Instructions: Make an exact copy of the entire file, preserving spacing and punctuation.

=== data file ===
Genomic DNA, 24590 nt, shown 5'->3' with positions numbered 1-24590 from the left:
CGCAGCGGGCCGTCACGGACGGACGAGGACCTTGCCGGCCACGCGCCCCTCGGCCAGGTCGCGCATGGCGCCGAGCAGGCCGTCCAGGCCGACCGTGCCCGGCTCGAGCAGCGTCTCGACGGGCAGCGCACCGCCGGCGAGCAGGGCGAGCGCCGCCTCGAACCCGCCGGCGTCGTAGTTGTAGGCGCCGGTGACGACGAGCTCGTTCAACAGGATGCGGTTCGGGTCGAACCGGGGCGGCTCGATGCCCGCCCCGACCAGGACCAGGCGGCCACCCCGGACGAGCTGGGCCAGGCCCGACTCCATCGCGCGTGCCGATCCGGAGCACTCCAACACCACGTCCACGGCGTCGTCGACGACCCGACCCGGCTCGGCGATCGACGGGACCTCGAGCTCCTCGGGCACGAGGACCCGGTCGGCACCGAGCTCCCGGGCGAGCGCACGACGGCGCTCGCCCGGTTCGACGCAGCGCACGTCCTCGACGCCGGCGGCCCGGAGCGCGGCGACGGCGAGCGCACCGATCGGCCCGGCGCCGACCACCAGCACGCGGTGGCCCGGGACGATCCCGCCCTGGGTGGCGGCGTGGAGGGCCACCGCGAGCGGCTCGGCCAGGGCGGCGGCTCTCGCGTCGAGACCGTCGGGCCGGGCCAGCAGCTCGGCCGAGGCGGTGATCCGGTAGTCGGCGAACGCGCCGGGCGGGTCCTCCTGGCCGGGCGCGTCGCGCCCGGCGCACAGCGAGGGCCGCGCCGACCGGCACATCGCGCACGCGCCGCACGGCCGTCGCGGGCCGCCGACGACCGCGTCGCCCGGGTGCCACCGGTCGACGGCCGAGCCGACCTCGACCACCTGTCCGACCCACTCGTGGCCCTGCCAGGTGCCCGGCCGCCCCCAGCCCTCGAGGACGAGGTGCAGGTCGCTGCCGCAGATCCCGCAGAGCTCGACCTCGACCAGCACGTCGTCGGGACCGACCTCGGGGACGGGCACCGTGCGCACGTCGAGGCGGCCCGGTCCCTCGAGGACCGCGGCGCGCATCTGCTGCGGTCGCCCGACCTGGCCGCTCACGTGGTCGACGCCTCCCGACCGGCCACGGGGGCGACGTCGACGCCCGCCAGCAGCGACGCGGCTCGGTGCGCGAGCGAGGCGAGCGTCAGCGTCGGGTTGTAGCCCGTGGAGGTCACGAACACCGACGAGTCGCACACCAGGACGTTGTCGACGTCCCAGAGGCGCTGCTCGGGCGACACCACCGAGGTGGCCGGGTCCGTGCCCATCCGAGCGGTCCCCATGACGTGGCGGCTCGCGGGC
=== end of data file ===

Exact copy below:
Genomic DNA, 24590 nt, shown 5'->3' with positions numbered 1-24590 from the left:
CGCAGCGGGCCGTCACGGACGGACGAGGACCTTGCCGGCCACGCGCCCCTCGGCCAGGTCGCGCATGGCGCCGAGCAGGCCGTCCAGGCCGACCGTGCCCGGCTCGAGCAGCGTCTCGACGGGCAGCGCACCGCCGGCGAGCAGGGCGAGCGCCGCCTCGAACCCGCCGGCGTCGTAGTTGTAGGCGCCGGTGACGACGAGCTCGTTCAACAGGATGCGGTTCGGGTCGAACCGGGGCGGCTCGATGCCCGCCCCGACCAGGACCAGGCGGCCACCCCGGACGAGCTGGGCCAGGCCCGACTCCATCGCGCGTGCCGATCCGGAGCACTCCAACACCACGTCCACGGCGTCGTCGACGACCCGACCCGGCTCGGCGATCGACGGGACCTCGAGCTCCTCGGGCACGAGGACCCGGTCGGCACCGAGCTCCCGGGCGAGCGCACGACGGCGCTCGCCCGGTTCGACGCAGCGCACGTCCTCGACGCCGGCGGCCCGGAGCGCGGCGACGGCGAGCGCACCGATCGGCCCGGCGCCGACCACCAGCACGCGGTGGCCCGGGACGATCCCGCCCTGGGTGGCGGCGTGGAGGGCCACCGCGAGCGGCTCGGCCAGGGCGGCGGCTCTCGCGTCGAGACCGTCGGGCCGGGCCAGCAGCTCGGCCGAGGCGGTGATCCGGTAGTCGGCGAACGCGCCGGGCGGGTCCTCCTGGCCGGGCGCGTCGCGCCCGGCGCACAGCGAGGGCCGCGCCGACCGGCACATCGCGCACGCGCCGCACGGCCGTCGCGGGCCGCCGACGACCGCGTCGCCCGGGTGCCACCGGTCGACGGCCGAGCCGACCTCGACCACCTGTCCGACCCACTCGTGGCCCTGCCAGGTGCCCGGCCGCCCCCAGCCCTCGAGGACGAGGTGCAGGTCGCTGCCGCAGATCCCGCAGAGCTCGACCTCGACCAGCACGTCGTCGGGACCGACCTCGGGGACGGGCACCGTGCGCACGTCGAGGCGGCCCGGTCCCTCGAGGACCGCGGCGCGCATCTGCTGCGGTCGCCCGACCTGGCCGCTCACGTGGTCGACGCCTCCCGACCGGCCACGGGGGCGACGTCGACGCCCGCCAGCAGCGACGCGGCTCGGTGCGCGAGCGAGGCGAGCGTCAGCGTCGGGTTGTAGCCCGTGGAGGTCACGAACACCGACGAGTCGCACACCAGGACGTTGTCGACGTCCCAGAGGCGCTGCTCGGGCGACACCACCGAGGTGGCCGGGTCCGTGCCCATCCGAGCGGTCCCCATGACGTGGCGGCTCGCGGGC